Further, the absurdity of trying to defend the honor of Islam by engaging in behavior that only encourages the further mockery of Islam’s most important figure shouldn’t even need to be pointed out. But there you have it. Worse still, time and again such behavior leads to disastrous consequences for Muslim communities and individuals. Worse still, the reprehensible actions of the few target and often kill the best people. Ambassador Christopher Stevens was well liked in Libya, and a veteran of postings across the Middle East. He was the kind of person the American government is lucky to have on its side. (I remember, some years back, that a famous Muslim filmmaker, who had made the first big-budget movie about the Prophet Muhammad, was killed by al-Qaeda in one of its typical indiscriminate attacks. He was attending his daughter’s wedding.)
But in mourning Stevens’ loss, and the loss of other of our diplomatic staff, we should also consider the childish behavior of some Americans that contributes to such heartache. Pastor Terry Jones’ burning of the Qur’an last year led to riots and deaths in Afghanistan, not to mention his foolishly endangering the thousands of troops, diplomats, and other Americans still stationed there. His promotion of this latest film has now contributed in some way to violence in Libya and Egypt, and that includes the death of one of our best ambassadors.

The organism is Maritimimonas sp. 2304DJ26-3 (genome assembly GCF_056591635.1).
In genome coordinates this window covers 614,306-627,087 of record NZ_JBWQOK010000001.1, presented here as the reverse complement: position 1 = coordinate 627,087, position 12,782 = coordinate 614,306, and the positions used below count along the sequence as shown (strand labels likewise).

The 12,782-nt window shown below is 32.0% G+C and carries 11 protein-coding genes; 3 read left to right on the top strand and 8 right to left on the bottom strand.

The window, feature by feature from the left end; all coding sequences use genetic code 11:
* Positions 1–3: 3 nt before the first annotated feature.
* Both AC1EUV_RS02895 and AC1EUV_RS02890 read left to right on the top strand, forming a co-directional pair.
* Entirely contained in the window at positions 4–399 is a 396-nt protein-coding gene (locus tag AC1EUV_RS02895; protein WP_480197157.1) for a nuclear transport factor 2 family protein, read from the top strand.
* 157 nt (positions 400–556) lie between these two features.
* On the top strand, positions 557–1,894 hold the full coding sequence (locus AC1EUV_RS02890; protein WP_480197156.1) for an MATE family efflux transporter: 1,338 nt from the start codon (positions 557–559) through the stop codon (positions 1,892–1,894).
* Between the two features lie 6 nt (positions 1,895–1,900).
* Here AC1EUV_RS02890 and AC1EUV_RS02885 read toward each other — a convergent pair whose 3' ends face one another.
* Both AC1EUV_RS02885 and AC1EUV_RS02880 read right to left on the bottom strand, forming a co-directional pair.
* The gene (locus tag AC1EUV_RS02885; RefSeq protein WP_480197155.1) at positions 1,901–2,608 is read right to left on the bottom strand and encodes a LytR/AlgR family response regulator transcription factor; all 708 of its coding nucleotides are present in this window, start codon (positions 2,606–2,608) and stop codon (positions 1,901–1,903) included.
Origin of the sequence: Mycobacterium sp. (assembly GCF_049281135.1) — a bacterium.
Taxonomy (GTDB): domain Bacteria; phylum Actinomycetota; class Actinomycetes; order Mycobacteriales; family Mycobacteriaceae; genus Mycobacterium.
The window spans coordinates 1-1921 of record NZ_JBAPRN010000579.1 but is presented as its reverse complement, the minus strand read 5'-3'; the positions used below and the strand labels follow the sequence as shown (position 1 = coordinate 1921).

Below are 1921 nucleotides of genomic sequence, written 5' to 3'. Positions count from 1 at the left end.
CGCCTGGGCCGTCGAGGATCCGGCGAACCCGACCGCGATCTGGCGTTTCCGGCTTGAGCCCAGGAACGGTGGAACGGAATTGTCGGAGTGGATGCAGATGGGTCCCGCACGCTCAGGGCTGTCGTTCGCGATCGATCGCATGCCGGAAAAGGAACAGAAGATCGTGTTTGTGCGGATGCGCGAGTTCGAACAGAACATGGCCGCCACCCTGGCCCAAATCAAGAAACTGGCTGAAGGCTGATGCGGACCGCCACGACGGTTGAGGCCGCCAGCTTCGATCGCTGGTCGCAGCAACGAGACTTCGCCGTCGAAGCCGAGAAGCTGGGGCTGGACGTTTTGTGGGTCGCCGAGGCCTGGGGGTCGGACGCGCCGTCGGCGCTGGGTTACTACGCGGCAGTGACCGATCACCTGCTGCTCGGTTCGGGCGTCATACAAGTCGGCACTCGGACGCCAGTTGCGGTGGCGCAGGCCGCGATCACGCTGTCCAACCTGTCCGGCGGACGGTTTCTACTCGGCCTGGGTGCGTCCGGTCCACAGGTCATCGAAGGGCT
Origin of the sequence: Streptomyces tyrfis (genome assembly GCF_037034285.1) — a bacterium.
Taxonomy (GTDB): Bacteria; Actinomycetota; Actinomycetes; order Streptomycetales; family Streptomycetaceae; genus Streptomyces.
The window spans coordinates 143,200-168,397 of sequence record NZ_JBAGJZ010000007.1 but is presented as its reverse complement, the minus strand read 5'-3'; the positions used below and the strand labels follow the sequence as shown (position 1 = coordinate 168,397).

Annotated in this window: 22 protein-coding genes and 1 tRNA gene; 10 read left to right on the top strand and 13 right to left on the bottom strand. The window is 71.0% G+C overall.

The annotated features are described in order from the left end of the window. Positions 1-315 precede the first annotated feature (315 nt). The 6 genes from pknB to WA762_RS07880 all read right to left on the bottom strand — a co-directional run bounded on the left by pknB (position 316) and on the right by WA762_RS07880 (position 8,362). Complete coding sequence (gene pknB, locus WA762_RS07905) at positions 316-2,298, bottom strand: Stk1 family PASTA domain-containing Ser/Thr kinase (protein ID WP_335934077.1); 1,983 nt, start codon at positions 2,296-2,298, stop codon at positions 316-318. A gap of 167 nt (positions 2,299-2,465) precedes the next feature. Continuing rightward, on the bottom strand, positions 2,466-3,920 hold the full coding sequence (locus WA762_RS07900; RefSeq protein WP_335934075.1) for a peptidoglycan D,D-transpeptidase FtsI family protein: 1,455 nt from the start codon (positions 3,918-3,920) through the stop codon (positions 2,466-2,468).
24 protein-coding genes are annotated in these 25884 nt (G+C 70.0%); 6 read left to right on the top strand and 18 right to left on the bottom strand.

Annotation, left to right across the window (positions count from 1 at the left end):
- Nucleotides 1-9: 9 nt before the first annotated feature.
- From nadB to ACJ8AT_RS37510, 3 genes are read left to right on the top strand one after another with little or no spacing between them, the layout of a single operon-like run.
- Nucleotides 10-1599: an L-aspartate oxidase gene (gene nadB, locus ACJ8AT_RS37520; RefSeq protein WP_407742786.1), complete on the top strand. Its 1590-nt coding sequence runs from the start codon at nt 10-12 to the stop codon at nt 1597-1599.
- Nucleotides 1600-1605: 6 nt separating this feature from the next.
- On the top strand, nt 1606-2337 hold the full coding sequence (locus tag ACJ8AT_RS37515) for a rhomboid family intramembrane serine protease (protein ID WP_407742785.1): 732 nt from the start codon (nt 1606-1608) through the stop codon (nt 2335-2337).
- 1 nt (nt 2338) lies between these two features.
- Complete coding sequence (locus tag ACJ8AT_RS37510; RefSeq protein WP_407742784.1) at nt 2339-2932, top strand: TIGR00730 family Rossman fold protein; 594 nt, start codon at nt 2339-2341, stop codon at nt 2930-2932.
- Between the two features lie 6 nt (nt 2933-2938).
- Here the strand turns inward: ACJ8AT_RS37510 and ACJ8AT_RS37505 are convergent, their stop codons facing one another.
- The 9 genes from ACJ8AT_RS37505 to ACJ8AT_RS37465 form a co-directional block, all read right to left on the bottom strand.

We are on the precipice of war with Iran. The Middle East is deeply unstable, and we are unfortunately caught up in much of that uncertainty. This is not the time for inflammatory action; there are anti-democratic forces in the region who would relish the chance to create or exploit controversy and use it, on the Iranian model, to further their suffocating ends. In light of that, we should ask: What is Terry Jones doing, as much as we should ask, what are Islamic extremists doing?
When you know an action will lead to a violent counter-reaction, the victims of which are your fellow Americans, what does it mean when you continue to engage in it, and with a sick kind of enthusiasm? (Muslim extremists regularly engage in actions that bring harm upon their fellow Muslims, and seem to think nothing of it.) Does Jones selfishly think himself the only brave American, naively upturning delicately constructed foreign policy and difficult questions of strategy and policy, in the name of some kind of stand for freedom? That is too easy an excuse.